Last night, NightWatch reported on pending naval infrastructure improvements. Today's report establishes that plans announced last year for upgrades to the air force infrastructure also are in progress. The Indian armed services are preparing for a wide range of contingencies involving China. The infrastructure expansion and upgrades should be complete within five years.
Afghanistan: Several high-ranking Taliban leaders met in late October to discuss their conditions for ending the war in Afghanistan, an unnamed source close to the Taliban said, Afghan Islamic Press reported 4 November. The leaders agreed on seven conditions that would be presented if the West asked for talks.
- the United States should release all prisoners from Guantanamo;
- the government should release Taliban detainees from Bagram, Pol-e Charkhi and other prisons;
-the US should remove the names of Islamic Emirate of Afghanistan leaders from a U.S. blacklist;
-the US should announce the withdrawal of all U.S.-led foreign forces within two months;
-the US should cease all military operations throughout the country;
-the US should recognize the Islamic Movement of the Taliban as a political party; and,
-the US should replace the Afghan Constitution with Islamic law.
The source said the leaders would be flexible once talks began and that they want to open a dialogue with Washington before the government in Kabul joins. He reiterated that the conditions were the unofficial Taliban position.
Comment: The authenticity of the overture as a Taliban action is not confirmed. It is reported because it is making the international rounds. Among many problems with the statement, it is the first to contain specific terms as the starting points for negotiation. That is not the usual Taliban style. Taliban usually begin with the huge condition that foreign forces must withdraw before the Taliban will negotiate.
The most unusual condition is that the US should recognize the Taliban as a political party. No Taliban leader has ever used that language. Taliban leaders always claim they are the rightful government, and describe themselves as an emirate or caliphate, never as a movement. This does not look genuine on the surface.
Afghanistan-Iran: Update. Iran has spent $500 million in Afghanistan on projects rebuilding and restructuring Afghan infrastructure, Iranian Foreign Ministry official Mahmoud Barimani said at a 4 November meeting of the U.N. General Assembly on Afghanistan. Iran, like other nations in the region, has a strong interest in a secure, stable, peaceful and prosperous Afghanistan, Barimani said.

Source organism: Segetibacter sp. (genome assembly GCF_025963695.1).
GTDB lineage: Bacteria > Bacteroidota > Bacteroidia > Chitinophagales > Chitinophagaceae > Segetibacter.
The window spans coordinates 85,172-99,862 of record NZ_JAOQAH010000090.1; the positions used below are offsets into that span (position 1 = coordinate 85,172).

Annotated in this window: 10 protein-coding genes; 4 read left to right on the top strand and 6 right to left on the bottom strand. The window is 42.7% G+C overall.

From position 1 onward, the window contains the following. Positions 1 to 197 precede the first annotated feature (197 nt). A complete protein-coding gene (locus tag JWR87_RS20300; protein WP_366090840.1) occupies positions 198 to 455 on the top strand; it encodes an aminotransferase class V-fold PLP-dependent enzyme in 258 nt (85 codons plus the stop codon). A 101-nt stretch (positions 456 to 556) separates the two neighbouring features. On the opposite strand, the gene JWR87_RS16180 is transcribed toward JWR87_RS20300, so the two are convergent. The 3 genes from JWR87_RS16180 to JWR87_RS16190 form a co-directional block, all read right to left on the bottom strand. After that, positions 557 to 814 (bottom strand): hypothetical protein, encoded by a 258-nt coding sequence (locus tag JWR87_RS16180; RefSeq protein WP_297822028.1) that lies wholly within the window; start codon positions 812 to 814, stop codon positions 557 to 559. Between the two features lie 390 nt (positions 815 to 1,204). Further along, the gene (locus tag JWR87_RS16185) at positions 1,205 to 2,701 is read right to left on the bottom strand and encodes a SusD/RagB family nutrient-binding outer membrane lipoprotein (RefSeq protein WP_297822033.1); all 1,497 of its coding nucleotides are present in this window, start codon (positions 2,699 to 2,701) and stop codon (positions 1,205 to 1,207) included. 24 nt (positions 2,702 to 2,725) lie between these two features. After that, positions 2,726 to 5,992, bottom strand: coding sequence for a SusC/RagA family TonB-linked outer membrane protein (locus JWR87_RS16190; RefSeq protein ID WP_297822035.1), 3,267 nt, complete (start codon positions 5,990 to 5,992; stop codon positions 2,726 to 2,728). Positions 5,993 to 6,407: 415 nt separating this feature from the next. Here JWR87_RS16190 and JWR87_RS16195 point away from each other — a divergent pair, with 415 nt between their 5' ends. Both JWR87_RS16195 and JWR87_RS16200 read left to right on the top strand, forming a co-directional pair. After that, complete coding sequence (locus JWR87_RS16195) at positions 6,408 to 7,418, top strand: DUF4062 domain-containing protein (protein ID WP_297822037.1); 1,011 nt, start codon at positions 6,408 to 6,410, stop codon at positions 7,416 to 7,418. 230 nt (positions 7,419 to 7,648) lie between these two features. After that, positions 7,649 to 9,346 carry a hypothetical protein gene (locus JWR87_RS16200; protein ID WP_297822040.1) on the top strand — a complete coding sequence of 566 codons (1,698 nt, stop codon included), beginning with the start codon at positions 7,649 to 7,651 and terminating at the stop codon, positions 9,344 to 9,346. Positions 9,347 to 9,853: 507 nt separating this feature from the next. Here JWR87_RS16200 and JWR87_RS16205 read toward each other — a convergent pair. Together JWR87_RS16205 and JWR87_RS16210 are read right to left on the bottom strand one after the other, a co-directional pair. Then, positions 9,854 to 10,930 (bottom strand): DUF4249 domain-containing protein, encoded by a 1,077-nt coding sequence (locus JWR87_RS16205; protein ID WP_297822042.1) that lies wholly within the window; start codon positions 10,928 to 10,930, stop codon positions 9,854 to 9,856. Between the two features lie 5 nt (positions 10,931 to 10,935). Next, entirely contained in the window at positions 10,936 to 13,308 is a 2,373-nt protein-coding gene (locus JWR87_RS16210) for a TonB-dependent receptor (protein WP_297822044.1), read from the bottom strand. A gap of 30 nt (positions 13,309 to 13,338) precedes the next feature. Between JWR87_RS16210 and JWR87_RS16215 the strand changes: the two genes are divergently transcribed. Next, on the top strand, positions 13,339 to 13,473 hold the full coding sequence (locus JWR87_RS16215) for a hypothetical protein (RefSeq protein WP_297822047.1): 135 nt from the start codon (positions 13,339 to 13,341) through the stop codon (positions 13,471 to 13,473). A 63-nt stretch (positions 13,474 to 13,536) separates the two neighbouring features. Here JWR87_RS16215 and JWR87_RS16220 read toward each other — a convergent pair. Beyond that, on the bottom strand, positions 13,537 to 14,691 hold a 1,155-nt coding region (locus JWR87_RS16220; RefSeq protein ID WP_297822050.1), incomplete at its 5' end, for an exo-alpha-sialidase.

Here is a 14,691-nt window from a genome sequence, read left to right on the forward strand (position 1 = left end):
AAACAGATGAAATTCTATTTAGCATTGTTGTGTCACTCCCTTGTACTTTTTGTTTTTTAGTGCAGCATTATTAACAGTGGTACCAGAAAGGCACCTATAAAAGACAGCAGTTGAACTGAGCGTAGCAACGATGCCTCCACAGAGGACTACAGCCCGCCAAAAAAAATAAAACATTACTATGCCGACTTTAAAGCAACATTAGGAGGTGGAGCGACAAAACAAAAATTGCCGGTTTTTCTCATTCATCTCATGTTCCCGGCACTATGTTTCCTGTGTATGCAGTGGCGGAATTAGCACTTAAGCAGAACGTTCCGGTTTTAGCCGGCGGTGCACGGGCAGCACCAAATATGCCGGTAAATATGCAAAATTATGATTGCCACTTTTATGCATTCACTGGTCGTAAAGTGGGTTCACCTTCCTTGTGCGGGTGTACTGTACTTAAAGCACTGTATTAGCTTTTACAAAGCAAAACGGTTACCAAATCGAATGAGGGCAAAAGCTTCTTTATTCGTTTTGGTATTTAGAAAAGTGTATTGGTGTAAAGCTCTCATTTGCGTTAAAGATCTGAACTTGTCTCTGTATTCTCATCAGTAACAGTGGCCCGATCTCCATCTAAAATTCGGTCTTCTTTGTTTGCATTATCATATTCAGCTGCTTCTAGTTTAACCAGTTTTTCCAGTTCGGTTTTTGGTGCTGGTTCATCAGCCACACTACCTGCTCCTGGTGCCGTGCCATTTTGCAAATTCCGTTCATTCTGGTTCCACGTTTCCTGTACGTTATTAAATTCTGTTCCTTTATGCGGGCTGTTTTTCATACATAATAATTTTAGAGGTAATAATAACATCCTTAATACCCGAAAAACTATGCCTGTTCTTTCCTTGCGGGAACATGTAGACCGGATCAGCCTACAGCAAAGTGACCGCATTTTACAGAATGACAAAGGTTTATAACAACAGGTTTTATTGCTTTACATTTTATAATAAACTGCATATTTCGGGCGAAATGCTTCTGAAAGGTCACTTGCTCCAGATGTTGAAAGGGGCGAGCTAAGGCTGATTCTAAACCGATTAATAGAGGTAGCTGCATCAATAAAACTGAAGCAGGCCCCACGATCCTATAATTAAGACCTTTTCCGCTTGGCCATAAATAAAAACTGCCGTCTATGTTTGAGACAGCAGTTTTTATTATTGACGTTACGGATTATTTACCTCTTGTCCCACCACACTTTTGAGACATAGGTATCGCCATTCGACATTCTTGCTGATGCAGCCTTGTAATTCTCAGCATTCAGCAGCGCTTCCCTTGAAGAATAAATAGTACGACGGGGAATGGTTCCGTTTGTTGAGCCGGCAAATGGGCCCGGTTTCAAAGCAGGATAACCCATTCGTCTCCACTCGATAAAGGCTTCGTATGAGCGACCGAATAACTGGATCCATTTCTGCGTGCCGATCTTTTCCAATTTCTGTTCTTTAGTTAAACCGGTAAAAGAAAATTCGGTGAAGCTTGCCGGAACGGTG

Comment: Barimani's statement apparently only includes government-to-government amounts; lacks a time frame and is unclear whether it includes the bags of money delivered to Karzai. Iranian policy operations in Afghanistan are complex and multi-tiered.
Barimani's amount, for example, does not include amounts spent by the Iranian Revolutionary Guards Corps in eastern Iran to maintain a buffer zone of Taliban groups inside Nimruz, Farah and Herat Provinces to harass US and Afghan forces inside western Afghanistan.
Somalia: A senior official from the Mujahidin Movement of Al-Shabaab, Shaykh Fu'ad Muhammad Khalaf aka Shongole, has vowed that his group will wage war on the people of Uganda and Burundi to revenge for the killings that are carried out against innocent civilians by their troops in Somalia.
Speaking to hundreds of people at Dabaqyayn Mosque in Mogadishu's Huriwaa District where a seminar for Mogadishu traditional elders was concluded today, Shongole threatened that his group will soon carry out attacks on Burundi and Uganda, adding that they will make all efforts to retaliate against the enemy of Islam. Shaykh Shongole called on Somalis to join the holy Jihad against Transitional Federal Government and African Union peacekeepers in Mogadishu.
Comment: The threat is a riposte to recent Ugandan and Burundian commitments to reinforce their African Union force contingents. It also implies an admission that al Shabaab is under stress from the African Union forces. External attacks almost always are intended to create a diversion as a pressure release.
Al Shabaab has operatives that can implement the threat, as they proved during the World Cup match last summer. However, sensational suicide or other bombings in foreign capitals have thus far backfired by reinforcing the commitment of the African Union members to defeat al Shabaab in Somalia.
End of NightWatch for 4 November.